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Korean Journal of Obstetrics & Gynecology 2006;49(10):2120-2127.
Published online October 1, 2006.
Time Trend of Survival and Treatment Modalities of Endometrial Cancer in Korea (1990-2005).
Kyung Jin Min, Seung Hun Song, Jae Kwan Lee, Nak Woo Lee, Jae Sung Kang, Gyu Wan Lee, Ki Sung Ryu, Byung Gie Kim, Chong Taik Park, Hee Sug Ryu, Young Tae Kim, Seung Chul Kim, Ho Sun Choi, In Ho Kim, Ho Suk Saw
1Department of Obstetrics and Gynecology, Korea University Medical Center, Korea. sawhs@korea.ac.kr
2Department of Obstetrics and Gynecology, The Catholic University of Korea, Korea.
3Department of Obstetrics and Gynecology, Samsung Medical Center, Sungkyunkwan University School of Medicine, Korea.
4Department of Obstetrics and Gynecology, Samsung Cheil Hospital & Women's Healthcare Center, Sungkyunkwan University School of Medicine, Korea.
5Department of Obstetrics and Gynecology, Ajou University College of Medicine, Korea.
6Department of Obstetrics and Gynecology, Yonsei University College of Medicine, Korea.
7Department of Obstetrics and Gynecology, Ewha Medical College, Korea.
8Department of Obstetrics and Gynecology, Collage of Medicine, Chonnam National University, Korea.
9Department of Obstetrics and Gynecology, Pundang CHA Hospital, College of Medicine Pochon CHA University, Korea.
This study was performed to evaluate the overall survival and the change in treatment modalities in patients with uterine endometrial cancer in Korea. METHODS: From January 1990 to March 2005, medical records of 740 patients with endometrial cancer in nine hospitals were reviewed. The overall survival was determined supported by the death statistics of Korea National Statistical Office. RESULTS: The mean age of patients was 51.5 years (range: 21-82 years). The mean gravidity and parity were 3.3 and 2.1 (range: 0-18, 0-9), respectively. The most common stage, grade and histological type at diagnosis were FIGO stage I, grade 1 and endometrioid adenocarcinoma (76.5%, 56.4% and 87.2%), respectively. The main treatment modalities was surgery on stage I (59.8%), surgery-adjuvant radiotherapy on stage II (55.1%), surgery-adjuvant radiotherapy or surgery-adjuvant chemoradiation on stage III (38.3%) and surgery-adjuvant chemotherapy on stage IV (55.6%). The preferred treatment modality was surgery only on grade 1 (69.0%) and surgery-adjuvant radiotherapy on grade 2-3 (43.4% and 53.2%). Surgery had been the most common method of therapy before 1998 but its prevalence gradually decreased. As a result, surgery-adjuvant radiotherapy and surgery-adjuvant chemotherapy were most widely performed in 2004-2005 and surgery-adjuvant chemoradiation also increased more than a twofold. The overall 5 years survival rate (5YSR) for all 740 patients was 81.3%. The overall 5YSR of stage I was 89.0%. The overall 5YSR of grade 1, grade 2, grade 3 were 96.0%, 92.0%, 80.0%. Before 1998, the survival rate was 77.0%. Since then it increased to 83-88% and in 2000-2001 it increased to 88.0%, and it was the highest survival rate. CONCLUSION: The survival rate of endometrial cancer has been improving for the past 15 years and the method of treatment is also being changed currently. In order to improve the survival rate of endometrial cancer, a close investigation including genetic and environmental factors of the pathophysiology of endometrial cancer along with the epidemiology of risk factors, should be carried out.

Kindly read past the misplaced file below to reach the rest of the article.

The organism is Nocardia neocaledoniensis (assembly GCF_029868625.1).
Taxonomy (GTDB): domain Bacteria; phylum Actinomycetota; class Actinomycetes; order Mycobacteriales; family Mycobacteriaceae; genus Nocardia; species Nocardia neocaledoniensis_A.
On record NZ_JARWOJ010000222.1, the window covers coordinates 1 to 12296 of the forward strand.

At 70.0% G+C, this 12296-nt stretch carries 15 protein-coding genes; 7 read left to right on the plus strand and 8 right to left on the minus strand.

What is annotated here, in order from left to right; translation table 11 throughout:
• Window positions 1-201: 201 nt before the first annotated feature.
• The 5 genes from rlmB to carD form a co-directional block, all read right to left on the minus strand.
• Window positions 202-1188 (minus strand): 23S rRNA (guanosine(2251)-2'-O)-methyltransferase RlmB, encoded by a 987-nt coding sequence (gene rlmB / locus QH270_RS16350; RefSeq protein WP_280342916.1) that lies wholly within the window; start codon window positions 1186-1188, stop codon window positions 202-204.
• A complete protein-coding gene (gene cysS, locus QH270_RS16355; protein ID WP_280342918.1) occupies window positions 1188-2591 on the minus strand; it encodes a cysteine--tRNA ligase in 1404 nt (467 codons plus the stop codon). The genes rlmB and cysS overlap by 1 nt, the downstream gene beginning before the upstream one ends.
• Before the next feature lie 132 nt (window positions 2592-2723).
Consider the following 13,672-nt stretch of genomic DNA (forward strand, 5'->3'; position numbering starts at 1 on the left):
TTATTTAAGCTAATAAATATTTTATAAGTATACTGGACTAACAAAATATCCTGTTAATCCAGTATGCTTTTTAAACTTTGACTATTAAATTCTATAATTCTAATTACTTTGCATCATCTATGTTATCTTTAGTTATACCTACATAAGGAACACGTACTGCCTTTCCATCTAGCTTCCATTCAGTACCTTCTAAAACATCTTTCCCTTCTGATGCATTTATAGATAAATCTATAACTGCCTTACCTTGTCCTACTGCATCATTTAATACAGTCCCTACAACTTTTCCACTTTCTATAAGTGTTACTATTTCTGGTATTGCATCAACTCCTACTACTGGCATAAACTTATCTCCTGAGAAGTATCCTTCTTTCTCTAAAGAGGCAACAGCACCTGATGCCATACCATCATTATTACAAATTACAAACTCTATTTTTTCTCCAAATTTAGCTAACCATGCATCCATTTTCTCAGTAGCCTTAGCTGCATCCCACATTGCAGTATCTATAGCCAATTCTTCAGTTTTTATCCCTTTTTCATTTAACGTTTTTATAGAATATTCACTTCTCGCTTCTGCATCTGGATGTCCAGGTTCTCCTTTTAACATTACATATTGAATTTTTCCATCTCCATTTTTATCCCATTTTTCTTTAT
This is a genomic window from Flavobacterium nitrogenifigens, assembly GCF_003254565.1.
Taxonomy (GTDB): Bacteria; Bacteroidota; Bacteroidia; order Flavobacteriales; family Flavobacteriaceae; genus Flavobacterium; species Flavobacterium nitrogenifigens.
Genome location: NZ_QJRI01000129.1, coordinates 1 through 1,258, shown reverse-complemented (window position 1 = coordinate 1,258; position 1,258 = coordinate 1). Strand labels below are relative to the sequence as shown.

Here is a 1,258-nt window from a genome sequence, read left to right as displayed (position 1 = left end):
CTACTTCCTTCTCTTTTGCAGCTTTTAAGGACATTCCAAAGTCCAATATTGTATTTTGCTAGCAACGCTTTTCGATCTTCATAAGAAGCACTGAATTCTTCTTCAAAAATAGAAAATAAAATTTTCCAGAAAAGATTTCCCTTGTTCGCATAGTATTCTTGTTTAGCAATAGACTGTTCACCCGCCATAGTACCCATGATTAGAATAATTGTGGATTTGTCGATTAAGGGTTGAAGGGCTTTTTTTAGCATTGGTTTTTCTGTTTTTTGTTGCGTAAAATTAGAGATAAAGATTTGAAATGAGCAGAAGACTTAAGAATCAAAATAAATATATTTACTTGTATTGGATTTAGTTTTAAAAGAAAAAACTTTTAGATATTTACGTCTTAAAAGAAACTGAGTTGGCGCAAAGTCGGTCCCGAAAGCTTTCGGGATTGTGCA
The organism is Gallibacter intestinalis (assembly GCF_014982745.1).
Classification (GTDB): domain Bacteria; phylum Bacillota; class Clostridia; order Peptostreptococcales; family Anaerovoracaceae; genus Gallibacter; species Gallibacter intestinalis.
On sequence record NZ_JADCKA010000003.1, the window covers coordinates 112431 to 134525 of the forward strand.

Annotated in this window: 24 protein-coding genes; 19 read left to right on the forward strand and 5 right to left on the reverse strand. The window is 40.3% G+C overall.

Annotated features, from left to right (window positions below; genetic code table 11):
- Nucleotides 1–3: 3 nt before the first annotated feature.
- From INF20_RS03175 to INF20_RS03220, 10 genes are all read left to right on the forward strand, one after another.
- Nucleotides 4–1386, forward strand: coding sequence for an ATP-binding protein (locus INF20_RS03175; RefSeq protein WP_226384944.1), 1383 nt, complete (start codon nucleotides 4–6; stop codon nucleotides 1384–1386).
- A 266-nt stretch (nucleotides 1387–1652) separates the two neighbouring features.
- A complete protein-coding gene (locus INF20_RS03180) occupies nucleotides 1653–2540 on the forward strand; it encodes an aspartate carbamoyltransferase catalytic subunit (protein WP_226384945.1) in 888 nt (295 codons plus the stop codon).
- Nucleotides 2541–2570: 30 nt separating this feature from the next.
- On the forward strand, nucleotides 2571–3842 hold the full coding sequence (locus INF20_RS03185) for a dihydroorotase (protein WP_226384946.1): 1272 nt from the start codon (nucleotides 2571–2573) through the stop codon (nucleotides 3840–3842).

Key Words: Endometrial cancer, Survival, Treatment modality

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